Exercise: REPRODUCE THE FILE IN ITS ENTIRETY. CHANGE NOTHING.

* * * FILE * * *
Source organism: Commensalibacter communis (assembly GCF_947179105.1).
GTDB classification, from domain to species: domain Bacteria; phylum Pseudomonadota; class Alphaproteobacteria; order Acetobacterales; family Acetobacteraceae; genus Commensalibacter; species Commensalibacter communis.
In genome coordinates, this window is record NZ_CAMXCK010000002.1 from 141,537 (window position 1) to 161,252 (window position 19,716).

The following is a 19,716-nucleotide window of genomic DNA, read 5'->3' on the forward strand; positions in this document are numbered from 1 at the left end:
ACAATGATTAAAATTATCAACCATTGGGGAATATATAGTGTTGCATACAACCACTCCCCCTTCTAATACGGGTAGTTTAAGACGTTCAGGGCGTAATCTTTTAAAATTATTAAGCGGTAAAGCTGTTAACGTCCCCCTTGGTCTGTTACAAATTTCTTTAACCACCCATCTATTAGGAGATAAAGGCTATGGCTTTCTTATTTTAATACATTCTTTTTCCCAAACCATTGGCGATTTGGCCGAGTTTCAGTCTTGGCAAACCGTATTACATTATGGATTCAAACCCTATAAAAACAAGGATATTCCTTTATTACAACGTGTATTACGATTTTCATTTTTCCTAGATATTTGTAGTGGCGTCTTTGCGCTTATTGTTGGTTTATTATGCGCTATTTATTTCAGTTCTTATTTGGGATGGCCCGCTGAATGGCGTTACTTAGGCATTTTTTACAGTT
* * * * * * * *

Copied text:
Source organism: Commensalibacter communis (assembly GCF_947179105.1).
GTDB classification, from domain to species: domain Bacteria; phylum Pseudomonadota; class Alphaproteobacteria; order Acetobacterales; family Acetobacteraceae; genus Commensalibacter; species Commensalibacter communis.
In genome coordinates, this window is record NZ_CAMXCK010000002.1 from 141,537 (window position 1) to 161,252 (window position 19,716).

The following is a 19,716-nucleotide window of genomic DNA, read 5'->3' on the forward strand; positions in this document are numbered from 1 at the left end:
ACAATGATTAAAATTATCAACCATTGGGGAATATATAGTGTTGCATACAACCACTCCCCCTTCTAATACGGGTAGTTTAAGACGTTCAGGGCGTAATCTTTTAAAATTATTAAGCGGTAAAGCTGTTAACGTCCCCCTTGGTCTGTTACAAATTTCTTTAACCACCCATCTATTAGGAGATAAAGGCTATGGCTTTCTTATTTTAATACATTCTTTTTCCCAAACCATTGGCGATTTGGCCGAGTTTCAGTCTTGGCAAACCGTATTACATTATGGATTCAAACCCTATAAAAACAAGGATATTCCTTTATTACAACGTGTATTACGATTTTCATTTTTCCTAGATATTTGTAGTGGCGTCTTTGCGCTTATTGTTGGTTTATTATGCGCTATTTATTTCAGTTCTTATTTGGGATGGCCCGCTGAATGGCGTTACTTAGGCATTTTTTACAGTT